US - A senior democrat in Washington DC has accused the Pension Benefit Guaranty Corporation (PBGC) of intentionally withholding information from the House Education and Workforce Committee (HEWC) for "political reasons".
Representative George Miller, a Californian democrat on HEWC, sent a letter to PBGC executive director Bradley Belt requesting a face-to-face meeting to discuss why they had failed to respond to his requests for information before the committee approved legislation.
Miller said to Belt: The only conclusion I can draw is that you intentionally withheld your letter until after the mark up based on political considerations.
Last week, committee republicans admitted approving major legislation on the pension system in general - despite having performed no analysis on the practical effects of the legislation on the pension system in general.
They also confirmed, only one hour after the HEWC approved the bill - which made dramatic changes to the nation’s private pension system - that they had not analysed the PBGC's finances either.
In his letter, Miller also renewed his criticism of Republican leaders, who introduced the legislation on 9 June, and rushed it through the committee without knowing what its real world impact would be.
Miller commented: The 27 Republicans on our committee voted for a bill that will have serious implications for the lives of 44 million Americans who rely on a defined benefit plan for their retirement, and they did so despite having no information on what those implications are.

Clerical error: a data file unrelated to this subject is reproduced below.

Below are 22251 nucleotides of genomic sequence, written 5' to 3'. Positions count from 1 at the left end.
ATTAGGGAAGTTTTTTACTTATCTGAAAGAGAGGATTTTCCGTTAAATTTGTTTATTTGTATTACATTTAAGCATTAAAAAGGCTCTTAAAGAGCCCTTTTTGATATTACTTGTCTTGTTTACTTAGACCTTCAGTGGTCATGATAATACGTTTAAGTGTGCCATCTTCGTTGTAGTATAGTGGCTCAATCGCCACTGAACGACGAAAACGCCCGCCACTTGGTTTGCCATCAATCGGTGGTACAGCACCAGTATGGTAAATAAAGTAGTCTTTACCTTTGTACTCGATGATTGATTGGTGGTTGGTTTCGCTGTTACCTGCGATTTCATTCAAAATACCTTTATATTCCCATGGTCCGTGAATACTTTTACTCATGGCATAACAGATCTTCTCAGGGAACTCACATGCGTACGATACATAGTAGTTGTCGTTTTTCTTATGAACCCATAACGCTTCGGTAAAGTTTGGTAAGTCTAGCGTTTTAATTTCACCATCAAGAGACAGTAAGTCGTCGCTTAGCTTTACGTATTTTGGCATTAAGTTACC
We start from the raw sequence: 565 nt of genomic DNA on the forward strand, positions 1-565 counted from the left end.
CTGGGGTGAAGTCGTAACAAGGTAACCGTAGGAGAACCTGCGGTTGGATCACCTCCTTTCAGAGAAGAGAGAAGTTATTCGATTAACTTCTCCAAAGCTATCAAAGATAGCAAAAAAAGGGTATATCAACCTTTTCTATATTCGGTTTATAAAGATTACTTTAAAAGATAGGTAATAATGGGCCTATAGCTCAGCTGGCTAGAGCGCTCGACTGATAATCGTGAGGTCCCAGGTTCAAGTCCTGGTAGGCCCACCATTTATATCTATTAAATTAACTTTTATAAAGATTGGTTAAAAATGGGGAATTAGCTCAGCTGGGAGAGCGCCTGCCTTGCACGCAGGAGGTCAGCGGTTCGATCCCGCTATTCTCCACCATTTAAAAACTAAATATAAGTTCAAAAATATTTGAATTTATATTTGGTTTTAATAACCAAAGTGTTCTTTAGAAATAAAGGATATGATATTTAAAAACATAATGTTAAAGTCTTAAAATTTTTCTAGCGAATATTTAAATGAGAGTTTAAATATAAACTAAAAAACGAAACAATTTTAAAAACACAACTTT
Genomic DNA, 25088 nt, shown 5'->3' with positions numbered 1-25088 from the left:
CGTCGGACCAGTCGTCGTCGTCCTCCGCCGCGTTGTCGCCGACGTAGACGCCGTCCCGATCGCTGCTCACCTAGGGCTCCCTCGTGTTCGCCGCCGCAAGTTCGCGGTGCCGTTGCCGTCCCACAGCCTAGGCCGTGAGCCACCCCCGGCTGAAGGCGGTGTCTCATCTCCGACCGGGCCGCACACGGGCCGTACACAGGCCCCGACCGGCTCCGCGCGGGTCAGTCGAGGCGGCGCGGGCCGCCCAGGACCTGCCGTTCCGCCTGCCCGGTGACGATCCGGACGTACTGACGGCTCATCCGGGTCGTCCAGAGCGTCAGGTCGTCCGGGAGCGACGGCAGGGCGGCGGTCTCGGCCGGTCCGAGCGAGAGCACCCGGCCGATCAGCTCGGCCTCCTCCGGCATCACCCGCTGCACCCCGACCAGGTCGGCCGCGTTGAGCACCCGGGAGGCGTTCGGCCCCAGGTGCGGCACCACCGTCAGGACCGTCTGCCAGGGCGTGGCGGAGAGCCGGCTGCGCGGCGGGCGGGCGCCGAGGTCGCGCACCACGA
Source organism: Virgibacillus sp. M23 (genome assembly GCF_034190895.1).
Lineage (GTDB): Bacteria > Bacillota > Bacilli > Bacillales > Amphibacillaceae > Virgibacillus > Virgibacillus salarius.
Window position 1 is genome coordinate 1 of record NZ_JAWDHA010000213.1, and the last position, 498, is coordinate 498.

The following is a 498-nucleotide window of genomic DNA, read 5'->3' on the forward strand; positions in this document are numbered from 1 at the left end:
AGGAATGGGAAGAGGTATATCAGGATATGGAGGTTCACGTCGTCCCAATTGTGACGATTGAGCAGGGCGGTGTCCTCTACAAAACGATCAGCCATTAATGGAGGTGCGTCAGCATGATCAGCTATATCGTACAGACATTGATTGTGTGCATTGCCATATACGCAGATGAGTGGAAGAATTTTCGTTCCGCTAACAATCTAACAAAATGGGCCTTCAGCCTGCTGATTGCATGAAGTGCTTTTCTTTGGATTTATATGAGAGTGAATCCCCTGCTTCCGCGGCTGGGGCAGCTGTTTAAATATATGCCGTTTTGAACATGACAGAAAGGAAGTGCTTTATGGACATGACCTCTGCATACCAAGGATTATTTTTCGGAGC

Miller added: The PBGC had an obligation to ask Congress for more time to do an analysis of the bill, but it was silent until one hour after the bill passed.
“This is just like the Medicare prescription drug bill fiasco, when Congress acted hastily on major legislation even though it lacked basic information about the bill's costs.
An analysis of IGC annual reports finds some lacking in information on value for money, costs and charges, and investment performance. James Phillips explores the findings
A new cost transparency solution is being developed for pension schemes by a financial services technology firm.
Supermarket giant Asda's plans to reform its pensions have been decried as "unfair, unreasonable and unnecessary" as the workers' union began talks with the employer.
The Pensions Administration Standards Association (PASA) has launched a checklist to help trustees with the rectification process for guaranteed minimum pensions (GMP).